Coronavirus: To Move or Not to Move?
By Chris Pease, Joint Senior Partner and Head of Residential Property
The government’s announcement on Monday 23 March, placing the country in a lock-down, raised a lot of questions and concerns over conveyancing transactions. The question on my lips was, well, what happens now? Can you leave the house to move? Are removal firms still operating, and if so, how can they do so and still observe the social distancing requirements? The government guidance issued on Thursday evening, effectively saying to delay completion where possible, confirmed a lot of practical positions solicitors had already adopted.
Work is continuing so far as we able, but some target dates for exchange and / or completion may need to be reassessed.
So what does that mean for you?
I have set out below some example situations, and the implications of the government advice:
I’ve exchanged contracts and am supposed to be completing next week / next month. Can we still move?
Government advice is that if you are currently living in the property you are selling, or there is someone living in the property you are looking to buy (or both) then you should all try to agree to delay completion. Unfortunately, the exact time for when completion is likely to take place is difficult to say with any certainty at this stage, as it would ideally be once the restrictions have been lifted. You could agree a date for, say, 3 months time and agree to bring this forward once we know more.
If delaying completion is not possible, then completion can still go ahead. Practically, you will need to ensure that removal companies are still available, and speak to the agents to make arrangements to, safely, collect keys.
So we’ve agreed to delay completion – what do we do now?
Each parties solicitors will be in touch with each other, to confirm the variation to the completion date. If mortgage monies had been requested, this request will be cancelled, and a new request will be made for the new completion date.
If your mortgage offer would expire during this delay, lenders will be working with you to arrange and extension. This can be for up to 3 months, and ensure that the offer you have is still current for the new completion date you have agreed.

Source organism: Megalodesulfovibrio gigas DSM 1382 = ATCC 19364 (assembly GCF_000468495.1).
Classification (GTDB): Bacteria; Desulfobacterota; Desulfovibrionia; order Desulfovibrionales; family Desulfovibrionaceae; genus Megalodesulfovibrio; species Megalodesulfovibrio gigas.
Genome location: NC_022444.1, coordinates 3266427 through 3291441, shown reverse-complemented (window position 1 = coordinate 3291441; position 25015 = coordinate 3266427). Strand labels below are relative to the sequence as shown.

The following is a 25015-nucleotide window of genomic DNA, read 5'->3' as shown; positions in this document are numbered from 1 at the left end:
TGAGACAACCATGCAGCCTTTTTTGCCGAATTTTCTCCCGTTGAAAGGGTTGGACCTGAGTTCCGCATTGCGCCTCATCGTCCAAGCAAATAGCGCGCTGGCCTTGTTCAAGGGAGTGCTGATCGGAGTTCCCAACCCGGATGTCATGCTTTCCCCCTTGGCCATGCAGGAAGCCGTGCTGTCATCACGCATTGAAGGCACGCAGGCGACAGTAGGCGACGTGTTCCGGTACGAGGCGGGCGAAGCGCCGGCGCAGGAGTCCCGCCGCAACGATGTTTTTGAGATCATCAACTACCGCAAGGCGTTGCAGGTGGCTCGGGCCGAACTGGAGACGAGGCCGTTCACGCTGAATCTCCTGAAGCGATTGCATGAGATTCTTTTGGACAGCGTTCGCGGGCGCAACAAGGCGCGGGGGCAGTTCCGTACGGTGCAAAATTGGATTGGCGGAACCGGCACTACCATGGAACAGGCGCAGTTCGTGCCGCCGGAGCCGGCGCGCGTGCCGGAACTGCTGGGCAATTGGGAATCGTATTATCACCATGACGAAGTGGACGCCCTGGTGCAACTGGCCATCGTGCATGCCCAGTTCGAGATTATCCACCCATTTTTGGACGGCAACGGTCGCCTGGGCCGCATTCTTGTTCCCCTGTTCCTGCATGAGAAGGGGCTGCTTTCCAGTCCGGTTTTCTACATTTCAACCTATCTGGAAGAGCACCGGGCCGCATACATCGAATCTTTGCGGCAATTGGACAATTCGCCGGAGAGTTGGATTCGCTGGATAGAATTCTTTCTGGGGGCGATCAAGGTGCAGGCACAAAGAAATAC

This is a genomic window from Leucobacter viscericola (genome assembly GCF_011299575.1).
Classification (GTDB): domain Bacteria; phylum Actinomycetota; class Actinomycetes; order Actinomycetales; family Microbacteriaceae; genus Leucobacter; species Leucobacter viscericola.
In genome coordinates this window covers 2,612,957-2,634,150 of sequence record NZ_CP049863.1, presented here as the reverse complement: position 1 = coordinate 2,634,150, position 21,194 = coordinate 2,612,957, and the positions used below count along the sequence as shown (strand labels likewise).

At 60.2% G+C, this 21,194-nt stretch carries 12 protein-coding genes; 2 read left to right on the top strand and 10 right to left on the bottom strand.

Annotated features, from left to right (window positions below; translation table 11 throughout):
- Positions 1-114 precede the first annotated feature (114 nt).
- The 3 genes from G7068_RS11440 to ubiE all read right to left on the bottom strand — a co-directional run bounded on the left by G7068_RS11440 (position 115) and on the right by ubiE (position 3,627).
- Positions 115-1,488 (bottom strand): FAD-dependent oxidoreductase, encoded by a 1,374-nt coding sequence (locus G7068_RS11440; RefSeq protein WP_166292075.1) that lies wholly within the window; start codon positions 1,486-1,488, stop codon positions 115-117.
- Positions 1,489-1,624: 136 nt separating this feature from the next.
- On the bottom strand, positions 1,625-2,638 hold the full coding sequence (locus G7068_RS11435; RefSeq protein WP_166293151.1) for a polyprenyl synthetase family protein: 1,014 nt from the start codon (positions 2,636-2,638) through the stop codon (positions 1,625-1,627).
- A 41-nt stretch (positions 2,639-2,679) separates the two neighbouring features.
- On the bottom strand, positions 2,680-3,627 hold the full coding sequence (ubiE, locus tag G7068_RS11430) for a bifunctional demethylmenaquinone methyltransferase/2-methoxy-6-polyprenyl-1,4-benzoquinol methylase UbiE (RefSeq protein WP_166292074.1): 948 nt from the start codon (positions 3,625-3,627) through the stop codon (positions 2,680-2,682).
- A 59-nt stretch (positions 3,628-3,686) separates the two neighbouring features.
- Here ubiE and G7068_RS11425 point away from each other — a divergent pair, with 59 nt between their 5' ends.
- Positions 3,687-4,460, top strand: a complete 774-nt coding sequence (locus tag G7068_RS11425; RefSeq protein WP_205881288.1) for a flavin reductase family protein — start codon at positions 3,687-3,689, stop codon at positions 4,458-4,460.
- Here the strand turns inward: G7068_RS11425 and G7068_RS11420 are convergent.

We’re close to an exchange of contracts, but haven’t done so yet. What should I do?
Our advice would be to follow government guidance, and not to exchange or complete on your sale or purchase until such time as the restrictions have been lifted. Even exchanging with a long completion date is risky, and you could be putting yourself in an unnecessary stressful situation. We would suggest progressing the matter as far as possible, so that once the restrictions are lifted we can proceed to exchange quickly, but to hold off on exchange itself for now.
What if the property is empty?
Government guidance to us has said that the sale of unoccupied properties should be supported so far as possible. The practical implications of moving into the property will need to be considered, such as the availability of removal companies. In this situation, a simultaneous exchange and completion may be a better option, so that if there are any last minute developments or delays there would be no financial penalties under the contract, for either party. The downside is that you could not guarantee you will be completing until the actual day, but this inconvenience should be outweighed by being able to avoid contractual liability for any delay.
I’ve just agreed a sale/purchase. Can I still go ahead?
Yes, of course. Although the offices may be closed, estate agents and solicitors alike are generally working remotely, so we’re still to issue sales memorandum, prepare contracts and begin the title investigation.
There may be a delay to the transaction generally, and this will need to be taken into account. Surveyors and mortgage valuers, for example, may be unable to access properties, and some searches which require attendance at local authorities will be put on hold until the council offices reopen. Any additional viewings will also need to be rescheduled for when it is safe to do so.
Please rest assured that Longmores are still working, albeit from home, to assist you where we can, and if you want to discuss your conveyancing transaction or anything we can do to assist you at this time please get in touch.
Please note the contents of this blog are given for information only and must not be relied upon. Legal advice should always be sought in relation to specific circumstances.